Amid Big Media’s saturation coverage of the coronavirus panic, an important new medical breakthrough received scant attention.
After all, TV, radio, websites, newspapers, magazines and social media were riveted with stories about the spread of the new pandemic.
But working quietly behind the scenes, a team from Stanford University reported a new breakthrough in anti-aging biotech.
Indeed, the team discovered a way to “reset” the age of human cells – all the way back to zero.
Make no mistake. This is a major step forward. At the very least it could help cut the impact of osteoporosis that afflicts older people and costs the U.S. more than $75 billion a year.
A Lucrative Struggle Against Time
Now then, if all the new anti-aging advance did was cut down the number of osteoporosis that alone would be huge.
The federal government says there are 5.3 million Americans, mostly women, who suffer from the condition that causes bones to become fragile.
And with an aging population, another 34 million people in the U.S. could come down with the disease in the next few years, according to the Office of Disease Prevention and Health Promotion.
But the Stanford team’s recent breakthrough will likely have a much wider effect on our entire aging process.
That’s because it’s based on groundbreaking work that yielded a Nobel Prize in medicine in 2012. Dr. Shinya Yamanaka had developed four compounds that could turn any cell back to a completely blank slate, just like it had been before it had specialized into becoming a muscle cell, nerve cell, and so on.
There was just one problem. Full reversal into disease-fighting embryonic cells didn’t work in live animals. So, it had little real-world, disease-fighting potential.
Enter the Stanford team. They reversed aging in cells without having them lose their identity, and without the cells growing out of control.
For example, cartilage cells from patients suffering with osteoarthritis were treated, and stopped producing the inflammatory markers that set off that disease.
A successful treatment to turn back the clock for our bodies even by a little would be a huge financial windfall for biotech, a sector Global Market Insights says will be worth $729 billion by 225.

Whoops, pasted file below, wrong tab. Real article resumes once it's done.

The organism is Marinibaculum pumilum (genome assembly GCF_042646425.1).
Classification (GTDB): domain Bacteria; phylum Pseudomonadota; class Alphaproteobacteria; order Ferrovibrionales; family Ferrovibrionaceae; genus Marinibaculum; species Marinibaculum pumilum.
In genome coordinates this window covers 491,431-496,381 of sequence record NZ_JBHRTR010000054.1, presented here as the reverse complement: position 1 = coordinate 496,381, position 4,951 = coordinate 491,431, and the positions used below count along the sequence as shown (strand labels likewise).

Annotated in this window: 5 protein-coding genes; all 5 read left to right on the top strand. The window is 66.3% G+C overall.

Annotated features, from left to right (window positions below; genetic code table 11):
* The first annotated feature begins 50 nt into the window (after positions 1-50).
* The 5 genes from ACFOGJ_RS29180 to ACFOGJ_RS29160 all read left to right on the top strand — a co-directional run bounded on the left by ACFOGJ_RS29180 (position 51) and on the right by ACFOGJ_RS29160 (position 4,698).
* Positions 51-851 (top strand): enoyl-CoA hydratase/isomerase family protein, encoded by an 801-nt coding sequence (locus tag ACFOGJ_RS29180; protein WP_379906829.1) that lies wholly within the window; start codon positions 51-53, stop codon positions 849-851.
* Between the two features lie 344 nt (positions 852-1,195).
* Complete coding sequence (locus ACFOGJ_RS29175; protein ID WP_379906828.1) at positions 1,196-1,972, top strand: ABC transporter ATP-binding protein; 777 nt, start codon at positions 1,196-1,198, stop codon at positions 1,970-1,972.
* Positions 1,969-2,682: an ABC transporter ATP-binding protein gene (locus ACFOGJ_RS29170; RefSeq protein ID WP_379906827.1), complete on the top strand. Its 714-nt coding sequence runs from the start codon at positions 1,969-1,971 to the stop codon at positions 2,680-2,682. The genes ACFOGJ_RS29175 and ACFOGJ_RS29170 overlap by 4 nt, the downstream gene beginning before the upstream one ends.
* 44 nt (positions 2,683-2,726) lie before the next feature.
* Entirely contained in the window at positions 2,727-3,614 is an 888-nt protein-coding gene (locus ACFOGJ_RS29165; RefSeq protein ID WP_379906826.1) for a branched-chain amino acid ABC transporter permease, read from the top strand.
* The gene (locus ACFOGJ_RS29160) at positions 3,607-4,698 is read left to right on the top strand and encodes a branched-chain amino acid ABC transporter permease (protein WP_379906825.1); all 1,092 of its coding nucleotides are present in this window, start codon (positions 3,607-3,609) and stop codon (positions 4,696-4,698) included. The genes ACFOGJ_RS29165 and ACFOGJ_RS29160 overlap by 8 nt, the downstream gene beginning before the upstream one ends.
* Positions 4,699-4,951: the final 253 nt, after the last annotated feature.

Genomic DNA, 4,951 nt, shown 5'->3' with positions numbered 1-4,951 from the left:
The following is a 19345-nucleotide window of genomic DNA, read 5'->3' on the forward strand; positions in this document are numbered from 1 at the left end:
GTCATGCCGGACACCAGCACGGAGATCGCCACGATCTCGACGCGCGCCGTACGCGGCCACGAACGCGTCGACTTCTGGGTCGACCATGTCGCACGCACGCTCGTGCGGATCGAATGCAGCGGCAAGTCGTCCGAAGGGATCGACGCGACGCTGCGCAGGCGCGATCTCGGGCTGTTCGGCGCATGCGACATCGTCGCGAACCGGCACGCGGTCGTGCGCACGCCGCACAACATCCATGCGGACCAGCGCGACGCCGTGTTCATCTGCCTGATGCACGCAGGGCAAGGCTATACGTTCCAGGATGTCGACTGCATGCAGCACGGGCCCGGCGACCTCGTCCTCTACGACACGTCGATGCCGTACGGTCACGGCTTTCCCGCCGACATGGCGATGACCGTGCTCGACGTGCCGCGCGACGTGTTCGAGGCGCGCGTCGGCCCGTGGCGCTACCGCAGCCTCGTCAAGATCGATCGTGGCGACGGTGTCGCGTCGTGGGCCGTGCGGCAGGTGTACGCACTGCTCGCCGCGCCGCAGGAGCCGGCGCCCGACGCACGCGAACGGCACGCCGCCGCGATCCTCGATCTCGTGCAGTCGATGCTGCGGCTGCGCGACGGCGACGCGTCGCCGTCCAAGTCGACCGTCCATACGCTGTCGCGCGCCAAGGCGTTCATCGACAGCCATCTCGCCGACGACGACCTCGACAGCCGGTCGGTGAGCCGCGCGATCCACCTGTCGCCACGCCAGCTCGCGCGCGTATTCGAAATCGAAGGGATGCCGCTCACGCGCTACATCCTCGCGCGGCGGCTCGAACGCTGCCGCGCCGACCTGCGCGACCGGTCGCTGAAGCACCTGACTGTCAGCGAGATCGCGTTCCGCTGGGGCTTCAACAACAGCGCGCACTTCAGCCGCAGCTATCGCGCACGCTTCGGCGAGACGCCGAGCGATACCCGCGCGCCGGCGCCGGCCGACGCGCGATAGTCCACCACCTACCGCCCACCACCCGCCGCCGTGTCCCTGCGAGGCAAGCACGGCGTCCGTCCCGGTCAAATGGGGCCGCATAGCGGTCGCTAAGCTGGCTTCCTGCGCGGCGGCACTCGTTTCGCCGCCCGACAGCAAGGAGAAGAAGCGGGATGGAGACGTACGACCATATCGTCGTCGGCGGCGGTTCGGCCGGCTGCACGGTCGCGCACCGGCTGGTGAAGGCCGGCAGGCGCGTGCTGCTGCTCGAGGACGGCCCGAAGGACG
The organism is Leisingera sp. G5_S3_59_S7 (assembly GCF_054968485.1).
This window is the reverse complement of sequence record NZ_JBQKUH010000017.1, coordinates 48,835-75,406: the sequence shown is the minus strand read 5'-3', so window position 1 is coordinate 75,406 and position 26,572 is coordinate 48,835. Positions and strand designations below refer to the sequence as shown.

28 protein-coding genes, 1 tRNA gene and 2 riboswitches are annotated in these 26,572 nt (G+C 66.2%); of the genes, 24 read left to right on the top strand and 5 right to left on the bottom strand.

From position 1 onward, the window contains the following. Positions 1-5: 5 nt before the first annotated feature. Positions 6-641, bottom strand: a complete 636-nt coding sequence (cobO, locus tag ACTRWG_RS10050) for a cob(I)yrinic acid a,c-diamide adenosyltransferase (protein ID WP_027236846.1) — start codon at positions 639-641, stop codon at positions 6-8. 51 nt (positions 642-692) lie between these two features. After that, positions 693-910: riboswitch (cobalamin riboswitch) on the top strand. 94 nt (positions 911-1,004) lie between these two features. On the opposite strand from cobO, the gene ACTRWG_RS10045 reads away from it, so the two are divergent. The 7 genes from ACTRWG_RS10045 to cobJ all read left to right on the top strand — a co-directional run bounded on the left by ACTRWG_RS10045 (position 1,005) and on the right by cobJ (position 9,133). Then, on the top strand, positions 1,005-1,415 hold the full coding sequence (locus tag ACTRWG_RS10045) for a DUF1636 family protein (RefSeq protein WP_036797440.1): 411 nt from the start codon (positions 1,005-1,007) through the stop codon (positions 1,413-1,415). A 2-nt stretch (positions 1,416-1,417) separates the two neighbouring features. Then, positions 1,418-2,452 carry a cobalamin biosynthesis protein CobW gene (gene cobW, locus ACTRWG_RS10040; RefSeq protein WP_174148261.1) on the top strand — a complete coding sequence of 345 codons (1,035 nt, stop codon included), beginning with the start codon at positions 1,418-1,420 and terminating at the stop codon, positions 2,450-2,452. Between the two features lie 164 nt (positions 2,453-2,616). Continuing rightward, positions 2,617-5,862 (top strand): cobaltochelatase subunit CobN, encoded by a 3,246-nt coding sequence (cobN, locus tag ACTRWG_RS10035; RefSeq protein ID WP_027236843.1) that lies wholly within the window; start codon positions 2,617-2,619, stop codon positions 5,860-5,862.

You Don’t Have to Pick the Winners Yourself
That’s why I continue to recommend the iShares Nasdaq Biotechnology ETF (IBB) – and if you aren’t in it already, now is a great time to at least put it on your watchlist.
This low-cost ETF gives you broad exposure to the best of breed in biotech. This includes a wide range of cutting-edge drugs and medical devices already being sold around the world, including those in the work to combat Covid-19.
IBB has positions in 219 biotech stocks. Some of its top holdings include:
- Gilead Sciences Inc. (GILD). IBB’s largest holding, this biotech has products that fight HIV/AIDS as well as liver, heart and respiratory diseases. It also has products that fight parasitic infections and blindness. But Gilead has recently been making waves because its anti-viral drug remdesivir is rapidly being investigated by the World Health Organization and the Food and Drug Administration as a potential treatment against the new coronavirus sweeping the globe.
- Amgen Inc. (AMGN). It sells medicines to treats cancers, kidney disease, rheumatoid arthritis and bone disease. It also has products used to thwart anemia and inflammations. Founded in 1980 in the Southern California city of Sherman Oaks, the company is considered a pioneer in the field. It now boasts more than 20 drugs on the market and reaches patients in more than 100 countries.
- Moderna Inc. (MRNA) is developing a vaccine against coronavirus in record time. Its candidate was ready for Phase 1 trials just 42 days after the virus’s genome was first decoded. Moderna’s ground-breaking approach to vaccines tricks the human body into itself producing some of the proteins the virus carries on its surface. It’s also working on vaccines against the Zika virus, as well as treatments for heart failure, autoimmune disorders, and some cancers.
- Regeneron Pharmaceuticals Inc. (REGN). It’s mainly known for EYLEA, a compound that combats age-related macular degeneration, a leading cause of blindness among older folks. But it has six different drugs on the market, including one used to treat advanced forms of colorectal cancer. On March 17, the firm said it had isolated antibodies from humans who have recovered from COVID-19, in order to maximize the pool of potential treatment molecules.
With companies like these making up the ETF, you don’t have to pick and choose the winners.
The fund managers do all the heavy lifting for a fee of a mere 0.46%. That means you can sit back, relax – and watch the profits roll in for years to come.
Look, if there’s one thing we as investors can learn from the coverage of the coronavirus crisis, it’s that biotech will play a huge role in solving medical challenges that affect us all.
Whether it’s the new coronavirus, longevity, arthritis, or cancer, biotech companies deal with necessities, not wants.
That makes IBB a great way to set your portfolio up for the market’s rebound with something you can count on for years to come.
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Cheers and good investing,
Michael A. Robinson